Opera Meets Film: Finding Similarities In The Marvel Cinematic Universe & Wagner’s Ring

By David Salazar

“Opera Meets Film” is a feature dedicated to exploring the way that opera has been employed in cinema. We will select a section or a film in its entirety, highlighting the impact that utilizing the operatic form or sections from an opera can alter our perception of a film that we are viewing. This week’s installment will take a look at the Marvel Cinematic Universe. 

It’s the summer season, which means that we are seeing a ton of major Hollywood blockbusters. A month ago, the world got a chance to see “Avengers: Infinity Wars,” the latest installment in Marvel’s epic cinematic universe.

To call the “Avengers” movies operatic is the ultimate understatement. As noted in our piece on “Mad Max: Fury Road,” the action movie is essentially operatic in nature with larger-than-life characters exploring equally titanic emotions and potent themes of good and evil, among many other things. The “Avengers” films might be the pop culture apex of operatic film, each movie seemingly upping the ante and seeking out a bigger stage on which to explore its emotions.

Wagner & Marvel

In some ways, the Marvel Cinematic Universe is the cinematic equivalent of opera’s magnus opus – Wagner’s “Der Ring des Nibelungen.” Now let’s get something clear – this won’t be an article about some villain trying to get an all-power piece of jewelry. We could go there, but it doesn’t add much to the more insightful connections between these universes. Where Wagner sought to tell a massive story of a massive universe across four operas, the MCU has done that, to this point, across 17 movies (though in one year, that total will equal 20 films). What is more interesting is the connections that these stories show to one another in the context of Wagner’s “Ring.”

One notable feature in Wagner’s “Ring” is how the narrative is repeated time and again. While some might feel it pads the story, what it also does that makes it unique is that we see different characters relate the narrative. Wotan tells us the story of “Das Rheingold” and beyond in “Die Walküre,” for example, and other characters fill in other gaps throughout the following episodes of the saga, including the Norns, Mime, the Wanderer, and Waltraute, among others. More than reminding the audience of what happened before, it allows audiences to get a different perspective on the same story, allowing for a richer storytelling experience with new insights.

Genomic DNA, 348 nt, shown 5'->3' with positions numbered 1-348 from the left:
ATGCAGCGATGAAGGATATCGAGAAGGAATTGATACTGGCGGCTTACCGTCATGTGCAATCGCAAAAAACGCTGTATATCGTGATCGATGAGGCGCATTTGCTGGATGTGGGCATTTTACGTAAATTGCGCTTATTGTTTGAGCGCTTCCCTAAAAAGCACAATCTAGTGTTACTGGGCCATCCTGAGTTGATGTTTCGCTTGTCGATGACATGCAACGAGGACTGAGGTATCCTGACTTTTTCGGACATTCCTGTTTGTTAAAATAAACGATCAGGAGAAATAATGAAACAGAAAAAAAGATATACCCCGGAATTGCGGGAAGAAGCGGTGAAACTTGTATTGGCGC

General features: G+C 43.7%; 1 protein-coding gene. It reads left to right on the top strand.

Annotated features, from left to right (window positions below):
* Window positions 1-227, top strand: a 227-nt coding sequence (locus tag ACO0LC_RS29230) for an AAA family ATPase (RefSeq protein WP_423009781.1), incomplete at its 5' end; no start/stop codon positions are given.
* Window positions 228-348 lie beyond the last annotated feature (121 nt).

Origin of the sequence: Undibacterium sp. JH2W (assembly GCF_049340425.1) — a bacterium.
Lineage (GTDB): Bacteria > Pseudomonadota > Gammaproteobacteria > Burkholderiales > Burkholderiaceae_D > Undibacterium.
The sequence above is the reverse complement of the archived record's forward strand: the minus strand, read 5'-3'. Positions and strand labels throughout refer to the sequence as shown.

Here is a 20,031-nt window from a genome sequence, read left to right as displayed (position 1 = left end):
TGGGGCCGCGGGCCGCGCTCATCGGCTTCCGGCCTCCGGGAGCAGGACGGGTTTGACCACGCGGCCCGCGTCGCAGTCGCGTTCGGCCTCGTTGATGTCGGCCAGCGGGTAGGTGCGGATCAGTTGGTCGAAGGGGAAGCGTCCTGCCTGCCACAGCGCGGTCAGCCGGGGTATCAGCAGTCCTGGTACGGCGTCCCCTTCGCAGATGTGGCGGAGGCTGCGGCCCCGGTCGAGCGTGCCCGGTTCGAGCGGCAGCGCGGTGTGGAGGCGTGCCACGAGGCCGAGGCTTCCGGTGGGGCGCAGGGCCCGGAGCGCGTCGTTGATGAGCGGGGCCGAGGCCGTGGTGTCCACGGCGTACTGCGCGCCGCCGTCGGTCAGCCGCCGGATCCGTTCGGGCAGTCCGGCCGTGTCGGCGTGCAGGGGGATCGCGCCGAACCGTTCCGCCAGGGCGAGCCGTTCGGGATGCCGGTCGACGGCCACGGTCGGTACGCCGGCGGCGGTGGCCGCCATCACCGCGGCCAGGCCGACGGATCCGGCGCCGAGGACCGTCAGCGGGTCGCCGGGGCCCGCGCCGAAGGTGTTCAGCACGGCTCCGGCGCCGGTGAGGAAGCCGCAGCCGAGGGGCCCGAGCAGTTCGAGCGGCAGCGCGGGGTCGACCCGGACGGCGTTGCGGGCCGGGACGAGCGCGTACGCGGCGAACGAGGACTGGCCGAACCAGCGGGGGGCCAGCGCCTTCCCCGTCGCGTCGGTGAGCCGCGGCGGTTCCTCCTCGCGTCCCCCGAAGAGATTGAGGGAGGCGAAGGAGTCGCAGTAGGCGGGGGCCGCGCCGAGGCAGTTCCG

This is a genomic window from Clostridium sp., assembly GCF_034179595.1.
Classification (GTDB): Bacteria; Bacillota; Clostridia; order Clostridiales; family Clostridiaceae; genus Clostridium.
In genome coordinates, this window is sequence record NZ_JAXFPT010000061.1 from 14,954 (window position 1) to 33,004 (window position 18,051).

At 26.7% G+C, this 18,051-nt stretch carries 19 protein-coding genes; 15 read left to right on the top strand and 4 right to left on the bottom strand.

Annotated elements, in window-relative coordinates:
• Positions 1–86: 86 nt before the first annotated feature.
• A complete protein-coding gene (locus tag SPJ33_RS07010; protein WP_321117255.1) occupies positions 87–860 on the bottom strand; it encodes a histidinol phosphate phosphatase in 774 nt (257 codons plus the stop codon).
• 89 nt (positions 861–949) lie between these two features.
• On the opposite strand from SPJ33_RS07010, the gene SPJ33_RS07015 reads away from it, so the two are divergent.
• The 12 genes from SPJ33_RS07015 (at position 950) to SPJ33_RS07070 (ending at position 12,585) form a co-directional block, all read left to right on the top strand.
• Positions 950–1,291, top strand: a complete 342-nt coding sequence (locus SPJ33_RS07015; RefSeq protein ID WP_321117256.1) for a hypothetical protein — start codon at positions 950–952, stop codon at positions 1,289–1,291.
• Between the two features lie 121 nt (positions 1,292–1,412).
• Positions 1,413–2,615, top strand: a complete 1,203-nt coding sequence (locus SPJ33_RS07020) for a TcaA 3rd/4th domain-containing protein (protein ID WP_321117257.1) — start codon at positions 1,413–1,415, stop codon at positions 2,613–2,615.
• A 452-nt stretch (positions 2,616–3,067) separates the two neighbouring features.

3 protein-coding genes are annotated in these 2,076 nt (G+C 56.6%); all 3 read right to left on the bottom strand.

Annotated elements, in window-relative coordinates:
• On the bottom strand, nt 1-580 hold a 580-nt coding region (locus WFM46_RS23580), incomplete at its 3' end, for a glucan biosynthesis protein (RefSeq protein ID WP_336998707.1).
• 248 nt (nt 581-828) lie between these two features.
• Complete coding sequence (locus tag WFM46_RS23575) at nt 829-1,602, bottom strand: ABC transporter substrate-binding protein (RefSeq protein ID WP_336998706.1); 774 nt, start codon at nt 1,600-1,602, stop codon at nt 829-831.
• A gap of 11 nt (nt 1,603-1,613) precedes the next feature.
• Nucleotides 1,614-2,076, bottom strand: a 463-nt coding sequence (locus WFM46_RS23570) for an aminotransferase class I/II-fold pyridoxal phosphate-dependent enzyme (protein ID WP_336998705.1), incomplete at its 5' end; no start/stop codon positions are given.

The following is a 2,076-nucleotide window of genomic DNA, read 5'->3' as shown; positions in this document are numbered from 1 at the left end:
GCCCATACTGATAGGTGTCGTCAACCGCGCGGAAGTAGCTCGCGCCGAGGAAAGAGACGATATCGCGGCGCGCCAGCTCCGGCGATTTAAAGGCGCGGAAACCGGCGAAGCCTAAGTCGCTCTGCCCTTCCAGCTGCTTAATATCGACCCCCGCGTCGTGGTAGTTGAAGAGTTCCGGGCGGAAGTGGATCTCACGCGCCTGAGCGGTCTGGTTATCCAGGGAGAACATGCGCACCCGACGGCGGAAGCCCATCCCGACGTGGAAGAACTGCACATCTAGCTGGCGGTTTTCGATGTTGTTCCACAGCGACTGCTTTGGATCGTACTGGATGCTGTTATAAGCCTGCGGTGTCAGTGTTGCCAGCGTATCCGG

Now let’s turn to the MCU, where the movies continually backtrack to major events that have taken place. The big battle of New York in “The Avengers” is constantly brought up again in other films, including “Spider-Man: Homecoming,” “The Avengers: Age of Ultron,” and “Captain America: Civil War,” among others. Each time we hear of the stories we see a new insight on its impact. In “Spider-Man” we see how the battle left some construction workers out of business and transformed them into arms dealers. In “Civil War” we see how the government reacts to the battle of New York and following the battle of Sokovia to attempt new directions on its policy toward superheroes.

It all adds layers to the storytelling, maximizing the ability to interact with the characters in the saga, much the way we experience Wagner’s own operatic universe in the “Ring,” (and even beyond if we look at the connections between “Lohengrin” and “Parsifal” or even sister operas like “Parsifal” and “Tristan und Isolde” with their inter-related philosophies).

First of their Kind

One final note. Wagner’s “Ring” and his oeuvre at large was the first of its kind. While other great composers found thematic connections between their works (Mozart added a cheeky reminder of “Nozze” in “Don Giovanni” and Verdi’s “Falstaff” made joking references to his other work), none made the leap to such a potent level as the master of Bayreuth. His leitmotifs (a subject of a previous installment here) themselves weave in and out of operas, even when the relationships seem tenuous. For example, at the apex of Isolde’s “Liebestod,” we hear a brief moment from Wotan’s “Abschied” from “Die Walküre” and “Die Meistersinger” brings forth a brief quote from “Tristan.”

The same goes for the MCU. While sequels have been in order for ages throughout the history of cinema (and the “Star Wars” universe was expanded by differing media), no company had attempted to interconnect films in the parallel manner that Marvel has. And while the quality may vary and many will never hold them up in cinematic terms the way Wagner’s works are held up in operatic terms, there is no denying the magnitude and importance of the experiment to the potential of how stories can be told in cinematic form.


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